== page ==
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Three-dimensional visual art requires movement and immediacy

In her recent doctoral research, Riikka Mäkikoskela investigates the birth of three-dimensional works of art.

A three-dimensional work of art is both material and spatial, and its wholeness and meanings cannot be discerned from a single viewing point. It is imperative, in three-dimensional art practice, that one can go around or move within the work of art, says Riikka Mäkikoskela, who analyses the art field in her doctoral thesis Ympäri, sisällä. Kolmiulotteinen työskenteleminen kuvataiteessa (in English: Around, inside: Three-dimensional practice in visual art).

The dissertation research structures and conceptualises the practice where three-dimensional works of art are created. Mäkikoskela has presented the artistic material of her research in two exhibitions and in one research presentation. The dissertation thesis brings together practice and theory.

– My material encompasses the tasks of creating ten works of art. Some of the works may be referred to as spatial works of art and some sculptures. I have written an illustrated story for each of the works to describe its birth. My research data also includes other sculptors' writings and works of visual art. Those who played important roles in this are Robert Morris, Tony Cragg, Louise Bourgeois and Leena Valkeapää, Mäkikoskela explains.

                              

Reciprocity and opposition

In her research, Mäkikoskela is particularly interested in how the artist identifies phenomena through sense and bodily experiences and how thinking is enmeshed with all of that. When working on her own art, she tries to examine the artistic series of events of her work through her senses. Along with this, she has highlighted the ways to act and traditions of her social, cultural and historical practice.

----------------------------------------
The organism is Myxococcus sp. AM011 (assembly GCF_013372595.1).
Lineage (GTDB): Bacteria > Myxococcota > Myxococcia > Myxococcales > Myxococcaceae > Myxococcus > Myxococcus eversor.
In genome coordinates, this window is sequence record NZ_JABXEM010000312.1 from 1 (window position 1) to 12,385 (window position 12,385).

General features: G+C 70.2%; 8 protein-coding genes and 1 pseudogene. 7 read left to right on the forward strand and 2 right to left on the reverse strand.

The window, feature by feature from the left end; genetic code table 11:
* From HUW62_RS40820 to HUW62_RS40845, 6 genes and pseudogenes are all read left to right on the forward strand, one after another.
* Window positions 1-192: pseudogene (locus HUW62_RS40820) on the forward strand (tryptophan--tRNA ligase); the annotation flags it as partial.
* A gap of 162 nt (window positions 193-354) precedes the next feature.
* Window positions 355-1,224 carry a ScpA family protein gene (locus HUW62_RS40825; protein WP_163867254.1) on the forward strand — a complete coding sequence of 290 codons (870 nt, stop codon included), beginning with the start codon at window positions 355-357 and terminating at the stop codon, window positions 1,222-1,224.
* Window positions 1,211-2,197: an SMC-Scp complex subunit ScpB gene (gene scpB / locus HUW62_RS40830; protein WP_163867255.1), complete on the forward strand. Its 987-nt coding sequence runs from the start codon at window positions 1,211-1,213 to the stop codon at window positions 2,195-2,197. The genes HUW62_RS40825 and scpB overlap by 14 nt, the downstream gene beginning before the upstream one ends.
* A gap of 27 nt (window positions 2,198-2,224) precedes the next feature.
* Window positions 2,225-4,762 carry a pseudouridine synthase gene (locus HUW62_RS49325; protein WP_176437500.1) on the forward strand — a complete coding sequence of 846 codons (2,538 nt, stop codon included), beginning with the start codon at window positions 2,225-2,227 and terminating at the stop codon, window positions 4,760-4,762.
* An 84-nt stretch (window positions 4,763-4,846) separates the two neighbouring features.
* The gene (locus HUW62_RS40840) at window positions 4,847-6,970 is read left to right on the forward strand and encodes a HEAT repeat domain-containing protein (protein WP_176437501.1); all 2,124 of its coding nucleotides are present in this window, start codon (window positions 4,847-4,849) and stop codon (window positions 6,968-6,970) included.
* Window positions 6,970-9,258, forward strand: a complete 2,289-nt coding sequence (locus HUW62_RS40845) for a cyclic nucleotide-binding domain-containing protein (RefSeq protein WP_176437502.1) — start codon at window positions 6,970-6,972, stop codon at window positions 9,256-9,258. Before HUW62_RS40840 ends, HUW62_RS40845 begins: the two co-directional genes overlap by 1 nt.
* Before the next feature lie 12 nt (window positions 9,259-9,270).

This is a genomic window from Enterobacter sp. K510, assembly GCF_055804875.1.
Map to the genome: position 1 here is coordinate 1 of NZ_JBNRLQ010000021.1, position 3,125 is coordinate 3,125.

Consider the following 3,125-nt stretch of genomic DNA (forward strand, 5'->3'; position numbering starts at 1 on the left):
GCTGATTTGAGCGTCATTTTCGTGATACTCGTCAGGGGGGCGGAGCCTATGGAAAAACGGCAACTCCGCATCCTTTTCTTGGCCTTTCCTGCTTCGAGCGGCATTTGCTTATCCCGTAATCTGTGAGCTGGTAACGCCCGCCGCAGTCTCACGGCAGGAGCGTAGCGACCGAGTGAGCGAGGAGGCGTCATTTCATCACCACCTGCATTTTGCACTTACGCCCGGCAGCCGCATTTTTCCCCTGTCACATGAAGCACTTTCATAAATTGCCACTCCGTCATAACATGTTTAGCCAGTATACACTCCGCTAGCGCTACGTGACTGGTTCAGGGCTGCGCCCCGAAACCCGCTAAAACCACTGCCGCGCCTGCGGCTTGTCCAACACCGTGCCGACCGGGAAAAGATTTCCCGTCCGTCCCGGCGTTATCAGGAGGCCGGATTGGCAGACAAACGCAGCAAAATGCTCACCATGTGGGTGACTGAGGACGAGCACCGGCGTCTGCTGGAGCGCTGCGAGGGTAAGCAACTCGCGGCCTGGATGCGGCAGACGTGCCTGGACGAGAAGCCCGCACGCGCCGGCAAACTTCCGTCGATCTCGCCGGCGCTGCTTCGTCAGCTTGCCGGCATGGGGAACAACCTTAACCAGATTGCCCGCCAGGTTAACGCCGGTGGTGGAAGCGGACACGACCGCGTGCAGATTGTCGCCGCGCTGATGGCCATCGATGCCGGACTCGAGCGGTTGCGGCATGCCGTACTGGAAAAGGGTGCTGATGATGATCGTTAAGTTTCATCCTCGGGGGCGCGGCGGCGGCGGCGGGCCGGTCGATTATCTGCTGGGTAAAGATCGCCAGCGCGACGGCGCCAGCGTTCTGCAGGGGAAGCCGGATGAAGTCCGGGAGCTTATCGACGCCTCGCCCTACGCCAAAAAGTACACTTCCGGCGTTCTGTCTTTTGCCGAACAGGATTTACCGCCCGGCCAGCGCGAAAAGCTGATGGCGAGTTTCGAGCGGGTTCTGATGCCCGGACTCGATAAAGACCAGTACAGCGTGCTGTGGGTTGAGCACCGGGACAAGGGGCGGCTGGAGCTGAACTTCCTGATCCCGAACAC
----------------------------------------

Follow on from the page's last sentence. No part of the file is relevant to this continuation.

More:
Three-dimensional thinking in visual art is activity that is very instantaneous. Movement and moving around is related to it; thus a three-dimensional work of art is created in a series of events. According to Mäkikoskela, that series of events is described particularly by terms such as alertness of senses, material opposition, opening to think in a reciprocal manner as well as passive advancement and the cyclic nature of it all.

 

Public examination of the thesis

The public examination of Riikka Mäkikoskela's dissertation Ympäri, sisällä. Kolmiulotteinen työskenteleminen kuvataiteessa (In Finnish: Around, inside. Three-dimensional practice in visual art) will take place on Friday 11 December 2015 at 12 noon in the Sampo Auditorium of the Aalto University School of Art, Design and Architecture, Hämeentie 135 C, Helsinki, Docent Jyrki Siukonen will act as the opponent.

 

The dissertation can be ordered from the online book shop of the Aalto University School of Arts, Design and Architecture shop.aalto.fi, inquiries [email protected] or tel. +358 (0)50 313 7086.

 

Additional information

Riikka Mäkikoskela

Tel. +358 (0)45 131 3562

[email protected]

 

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